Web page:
Fairfield Ledger
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Mt. Pleasant News   Wash Journal
Neighbors Growing Together | Sep 22, 2018

Bees find country home

By Jon Gilrain, Ledger correspondent | Jun 25, 2018
Photo by: JON GILRAIN/Ledger photo Beekeepers Rod Crater, left, and Lynn Sausville get ready to work with the bees on Jeffrey Hedquist’s farm.

A chance meeting at a Fairfield City Council meeting led three area residents to find a home for bees.

When one resident wanted to keep bees within the city limits, the city council was reluctant, but another resident in attendance had an answer.

Rod Crater recently petitioned the council for permission to have a bee colony at his residence in Fairfield, which abuts O.B. Nelson Park.

The council was not enthusiastic about the idea, and asked Crater to check with his neighbors and report back at a later date.

Jeffrey Hedquist, who was attending the meeting on other business, saw the council’s hesitation and thought he had an answer to Crater’s dilemma.

“You have to get permission to do some things in the city limits. Some of the council were OK with it and some were a little bit skeptical,” Hedquist said. “It was not an overwhelming-support kind of thing. So I grabbed [Crater] and said ‘Hey, I’ve got a farm with 145 acres. If you want a place to put bees, let’s do it.’”

Prairie Song Farms is about 5 miles north of Fairfield just off Highway 1. The large yard is green and lush with many shade trees. In addition to the Hedquist home, there is a guest house for the students and visitors working on projects at the farm and a number of out-buildings serving different functions.

“We’ve had students here since 2006. We’ve had several generations of students who have lived and worked here and are now off teaching permaculture and [Community Supported Agriculture],” Hedquist said. “One guy is now running an organic farm in New Jersey. Prairie Song Farms has been a place to experiment and learn. That’s been our thing.”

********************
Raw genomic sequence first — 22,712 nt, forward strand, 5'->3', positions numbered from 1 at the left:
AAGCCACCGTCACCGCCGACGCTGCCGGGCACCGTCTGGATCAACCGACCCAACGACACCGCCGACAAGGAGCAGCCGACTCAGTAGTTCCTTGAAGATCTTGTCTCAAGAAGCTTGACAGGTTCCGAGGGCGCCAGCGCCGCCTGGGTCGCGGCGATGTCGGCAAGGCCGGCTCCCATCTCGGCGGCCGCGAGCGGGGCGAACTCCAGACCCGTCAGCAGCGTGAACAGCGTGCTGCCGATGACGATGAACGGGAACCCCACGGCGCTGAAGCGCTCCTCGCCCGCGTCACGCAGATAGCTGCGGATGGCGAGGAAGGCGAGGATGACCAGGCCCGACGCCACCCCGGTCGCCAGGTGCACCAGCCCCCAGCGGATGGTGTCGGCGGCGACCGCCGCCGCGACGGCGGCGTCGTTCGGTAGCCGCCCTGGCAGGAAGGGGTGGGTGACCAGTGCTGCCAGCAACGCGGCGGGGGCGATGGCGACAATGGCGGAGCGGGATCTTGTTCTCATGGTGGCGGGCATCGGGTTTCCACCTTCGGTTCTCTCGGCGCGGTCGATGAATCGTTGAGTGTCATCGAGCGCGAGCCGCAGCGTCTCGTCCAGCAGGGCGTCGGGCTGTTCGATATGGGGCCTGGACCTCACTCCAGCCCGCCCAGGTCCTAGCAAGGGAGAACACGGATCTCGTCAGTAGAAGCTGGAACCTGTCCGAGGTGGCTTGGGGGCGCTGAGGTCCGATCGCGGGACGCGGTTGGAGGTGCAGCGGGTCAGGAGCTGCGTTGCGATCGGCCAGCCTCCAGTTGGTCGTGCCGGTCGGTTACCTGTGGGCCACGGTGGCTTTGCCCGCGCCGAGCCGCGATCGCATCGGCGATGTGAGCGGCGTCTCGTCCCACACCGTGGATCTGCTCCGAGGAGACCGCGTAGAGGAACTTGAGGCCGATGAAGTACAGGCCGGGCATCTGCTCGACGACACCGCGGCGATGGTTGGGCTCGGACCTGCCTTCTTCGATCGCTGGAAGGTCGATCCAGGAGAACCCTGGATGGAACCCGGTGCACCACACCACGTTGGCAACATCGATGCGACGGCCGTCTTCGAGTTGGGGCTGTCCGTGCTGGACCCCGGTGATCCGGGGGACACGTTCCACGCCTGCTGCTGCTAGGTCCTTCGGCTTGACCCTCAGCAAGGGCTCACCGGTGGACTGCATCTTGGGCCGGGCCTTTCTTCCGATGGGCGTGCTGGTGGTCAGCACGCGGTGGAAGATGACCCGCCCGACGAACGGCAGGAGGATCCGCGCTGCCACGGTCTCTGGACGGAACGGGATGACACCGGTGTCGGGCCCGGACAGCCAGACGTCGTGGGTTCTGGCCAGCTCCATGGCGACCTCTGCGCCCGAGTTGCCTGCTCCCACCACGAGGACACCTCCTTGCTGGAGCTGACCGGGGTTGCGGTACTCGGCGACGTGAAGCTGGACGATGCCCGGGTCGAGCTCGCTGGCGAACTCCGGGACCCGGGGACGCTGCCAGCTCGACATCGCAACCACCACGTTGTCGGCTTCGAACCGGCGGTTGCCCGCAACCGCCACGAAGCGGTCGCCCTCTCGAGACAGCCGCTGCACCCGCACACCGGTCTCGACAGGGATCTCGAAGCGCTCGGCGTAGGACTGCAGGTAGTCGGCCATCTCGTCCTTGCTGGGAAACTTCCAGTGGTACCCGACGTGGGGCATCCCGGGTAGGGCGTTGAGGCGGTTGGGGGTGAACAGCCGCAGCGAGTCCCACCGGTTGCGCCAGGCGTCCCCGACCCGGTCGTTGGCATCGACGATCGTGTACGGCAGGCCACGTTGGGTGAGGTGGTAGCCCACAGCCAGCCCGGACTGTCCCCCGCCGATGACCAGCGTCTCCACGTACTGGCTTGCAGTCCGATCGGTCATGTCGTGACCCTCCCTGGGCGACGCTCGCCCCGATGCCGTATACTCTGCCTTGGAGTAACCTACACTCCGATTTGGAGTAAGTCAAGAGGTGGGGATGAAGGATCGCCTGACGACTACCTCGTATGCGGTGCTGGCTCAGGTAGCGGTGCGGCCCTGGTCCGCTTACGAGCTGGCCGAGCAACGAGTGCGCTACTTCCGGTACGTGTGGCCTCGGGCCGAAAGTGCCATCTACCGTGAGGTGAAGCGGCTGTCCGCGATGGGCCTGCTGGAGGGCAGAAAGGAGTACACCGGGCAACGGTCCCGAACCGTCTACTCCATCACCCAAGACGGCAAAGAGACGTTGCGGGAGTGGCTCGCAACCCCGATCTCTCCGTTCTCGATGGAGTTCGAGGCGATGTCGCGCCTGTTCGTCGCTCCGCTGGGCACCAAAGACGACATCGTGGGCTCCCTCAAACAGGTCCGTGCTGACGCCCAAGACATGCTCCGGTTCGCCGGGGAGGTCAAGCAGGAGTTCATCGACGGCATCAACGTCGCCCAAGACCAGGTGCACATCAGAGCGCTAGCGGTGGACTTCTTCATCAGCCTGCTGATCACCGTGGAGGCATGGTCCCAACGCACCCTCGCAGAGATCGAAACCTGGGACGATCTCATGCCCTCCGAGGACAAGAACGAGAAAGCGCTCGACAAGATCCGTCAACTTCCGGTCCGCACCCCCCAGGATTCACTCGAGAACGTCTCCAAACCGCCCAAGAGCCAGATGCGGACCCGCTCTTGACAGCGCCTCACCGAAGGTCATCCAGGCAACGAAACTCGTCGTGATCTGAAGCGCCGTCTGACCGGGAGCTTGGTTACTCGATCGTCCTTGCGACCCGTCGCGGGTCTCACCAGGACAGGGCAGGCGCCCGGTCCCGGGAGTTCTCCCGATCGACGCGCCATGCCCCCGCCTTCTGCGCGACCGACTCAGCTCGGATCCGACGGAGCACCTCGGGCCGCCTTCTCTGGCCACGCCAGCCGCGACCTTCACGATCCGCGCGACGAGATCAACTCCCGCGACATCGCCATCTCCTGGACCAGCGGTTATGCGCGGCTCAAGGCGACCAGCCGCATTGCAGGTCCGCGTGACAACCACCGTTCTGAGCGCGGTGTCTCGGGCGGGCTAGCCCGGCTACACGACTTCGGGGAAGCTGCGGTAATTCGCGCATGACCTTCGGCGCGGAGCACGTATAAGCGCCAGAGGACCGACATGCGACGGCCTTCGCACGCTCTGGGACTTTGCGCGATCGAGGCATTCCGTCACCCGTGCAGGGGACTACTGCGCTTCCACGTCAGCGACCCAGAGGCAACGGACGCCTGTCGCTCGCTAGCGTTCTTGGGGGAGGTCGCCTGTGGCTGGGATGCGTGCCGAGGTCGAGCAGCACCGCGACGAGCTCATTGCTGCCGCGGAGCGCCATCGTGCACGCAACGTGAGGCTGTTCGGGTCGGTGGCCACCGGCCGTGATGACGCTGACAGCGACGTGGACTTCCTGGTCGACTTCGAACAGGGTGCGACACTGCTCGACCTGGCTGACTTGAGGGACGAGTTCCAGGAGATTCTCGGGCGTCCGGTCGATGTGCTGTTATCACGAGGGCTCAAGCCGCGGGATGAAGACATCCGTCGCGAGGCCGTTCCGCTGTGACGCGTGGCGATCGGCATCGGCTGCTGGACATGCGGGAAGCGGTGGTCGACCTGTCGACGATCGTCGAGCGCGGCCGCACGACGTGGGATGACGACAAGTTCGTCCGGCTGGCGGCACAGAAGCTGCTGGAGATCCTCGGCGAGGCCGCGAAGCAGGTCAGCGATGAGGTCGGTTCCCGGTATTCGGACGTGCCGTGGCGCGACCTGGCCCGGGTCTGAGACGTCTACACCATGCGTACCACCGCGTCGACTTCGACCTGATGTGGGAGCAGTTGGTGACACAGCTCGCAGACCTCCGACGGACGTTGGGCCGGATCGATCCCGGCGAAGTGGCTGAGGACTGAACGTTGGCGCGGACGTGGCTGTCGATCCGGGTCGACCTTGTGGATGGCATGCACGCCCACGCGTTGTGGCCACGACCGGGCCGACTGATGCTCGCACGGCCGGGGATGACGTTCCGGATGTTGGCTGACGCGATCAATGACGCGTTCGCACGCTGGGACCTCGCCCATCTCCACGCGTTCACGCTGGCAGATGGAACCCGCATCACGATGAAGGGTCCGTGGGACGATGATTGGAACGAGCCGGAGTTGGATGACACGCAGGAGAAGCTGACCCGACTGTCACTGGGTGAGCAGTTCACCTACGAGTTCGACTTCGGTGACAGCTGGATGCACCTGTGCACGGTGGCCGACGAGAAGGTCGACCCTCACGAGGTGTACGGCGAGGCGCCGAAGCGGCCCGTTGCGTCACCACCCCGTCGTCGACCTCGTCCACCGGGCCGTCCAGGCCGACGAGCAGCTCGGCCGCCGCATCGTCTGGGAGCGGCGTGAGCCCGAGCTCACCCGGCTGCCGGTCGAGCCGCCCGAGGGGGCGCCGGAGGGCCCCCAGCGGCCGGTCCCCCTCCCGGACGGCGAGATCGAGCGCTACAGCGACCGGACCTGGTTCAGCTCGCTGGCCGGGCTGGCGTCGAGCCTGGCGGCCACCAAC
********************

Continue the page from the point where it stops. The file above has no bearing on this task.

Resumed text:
Hedquist pulls fresh mulberries from a tree on the path to where the bees are kept. There are many such trees and the fruit is plentiful which adds to the feeling of being in a pastoral wonderland. The bees are set back in a meadow on the edge of 20 acres of restored Iowa prairie which is in full-flower.

“This place is continually blessed with different people and Rodney has certainly been a great addition to this. He brings a great energy and knowledge about doing this. Prairie Song Farm’s whole mission is about outreach, to see how many people we can pull in to get interested in doing stuff here,” explained Hedquist.

Two box-style beehives with slot openings face the prairie. Out of the openings the bees fly out at a much faster rate than even the busiest airport. A number of bees seem to patrol around the hives, but most shoot out of the hives and into the prairie to browse the many plants and flowers.

Crater moved to Fairfield several years ago after seeing Oprah Winfrey’s television special on the town. He had already invested in the necessary equipment to raise bees, and lacked only a good spot for it, which he’s found.

“I grew up on a ‘Mother-Earth’ style farm in northern Iowa,” Crater said. “My job in the summer was taking care of a 5-acre garden and some bees. I have a garden at home now, but I haven’t had bees since around 1977 when I was on my parents’ farm.”

Assisting Crater with bee-keeping duties is Maharishi University of Management graduate and New York native Lynn Sausville, another Prairie Song Farms alumni and bee enthusiast.

“I’ve wanted to have bees for a long time, but I’ve never been set up to do it and this is the perfect space,” said Sausville.

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